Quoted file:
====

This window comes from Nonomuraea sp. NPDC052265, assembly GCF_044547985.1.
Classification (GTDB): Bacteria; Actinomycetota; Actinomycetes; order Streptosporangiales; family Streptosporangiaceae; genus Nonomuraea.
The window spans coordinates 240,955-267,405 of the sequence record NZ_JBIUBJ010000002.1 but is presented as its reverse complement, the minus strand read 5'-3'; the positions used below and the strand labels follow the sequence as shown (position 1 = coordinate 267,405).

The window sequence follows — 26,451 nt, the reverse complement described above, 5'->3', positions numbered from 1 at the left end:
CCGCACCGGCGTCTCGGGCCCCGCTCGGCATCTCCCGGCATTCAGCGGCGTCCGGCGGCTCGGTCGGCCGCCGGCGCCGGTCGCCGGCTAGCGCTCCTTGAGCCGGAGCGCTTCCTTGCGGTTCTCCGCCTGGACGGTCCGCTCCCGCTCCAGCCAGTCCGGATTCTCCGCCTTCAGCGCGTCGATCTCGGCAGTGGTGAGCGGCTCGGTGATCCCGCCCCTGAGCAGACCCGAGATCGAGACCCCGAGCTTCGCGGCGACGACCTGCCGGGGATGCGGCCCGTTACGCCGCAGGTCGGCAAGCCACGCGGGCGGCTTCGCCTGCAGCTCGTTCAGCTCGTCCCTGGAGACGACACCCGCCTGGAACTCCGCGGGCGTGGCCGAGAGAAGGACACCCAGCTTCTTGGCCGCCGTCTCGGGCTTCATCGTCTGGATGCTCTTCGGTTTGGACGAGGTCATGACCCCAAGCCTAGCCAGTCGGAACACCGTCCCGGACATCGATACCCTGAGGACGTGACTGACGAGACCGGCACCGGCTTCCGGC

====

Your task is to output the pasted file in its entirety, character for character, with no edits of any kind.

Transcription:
This window comes from Nonomuraea sp. NPDC052265, assembly GCF_044547985.1.
Classification (GTDB): Bacteria; Actinomycetota; Actinomycetes; order Streptosporangiales; family Streptosporangiaceae; genus Nonomuraea.
The window spans coordinates 240,955-267,405 of the sequence record NZ_JBIUBJ010000002.1 but is presented as its reverse complement, the minus strand read 5'-3'; the positions used below and the strand labels follow the sequence as shown (position 1 = coordinate 267,405).

The window sequence follows — 26,451 nt, the reverse complement described above, 5'->3', positions numbered from 1 at the left end:
CCGCACCGGCGTCTCGGGCCCCGCTCGGCATCTCCCGGCATTCAGCGGCGTCCGGCGGCTCGGTCGGCCGCCGGCGCCGGTCGCCGGCTAGCGCTCCTTGAGCCGGAGCGCTTCCTTGCGGTTCTCCGCCTGGACGGTCCGCTCCCGCTCCAGCCAGTCCGGATTCTCCGCCTTCAGCGCGTCGATCTCGGCAGTGGTGAGCGGCTCGGTGATCCCGCCCCTGAGCAGACCCGAGATCGAGACCCCGAGCTTCGCGGCGACGACCTGCCGGGGATGCGGCCCGTTACGCCGCAGGTCGGCAAGCCACGCGGGCGGCTTCGCCTGCAGCTCGTTCAGCTCGTCCCTGGAGACGACACCCGCCTGGAACTCCGCGGGCGTGGCCGAGAGAAGGACACCCAGCTTCTTGGCCGCCGTCTCGGGCTTCATCGTCTGGATGCTCTTCGGTTTGGACGAGGTCATGACCCCAAGCCTAGCCAGTCGGAACACCGTCCCGGACATCGATACCCTGAGGACGTGACTGACGAGACCGGCACCGGCTTCCGGC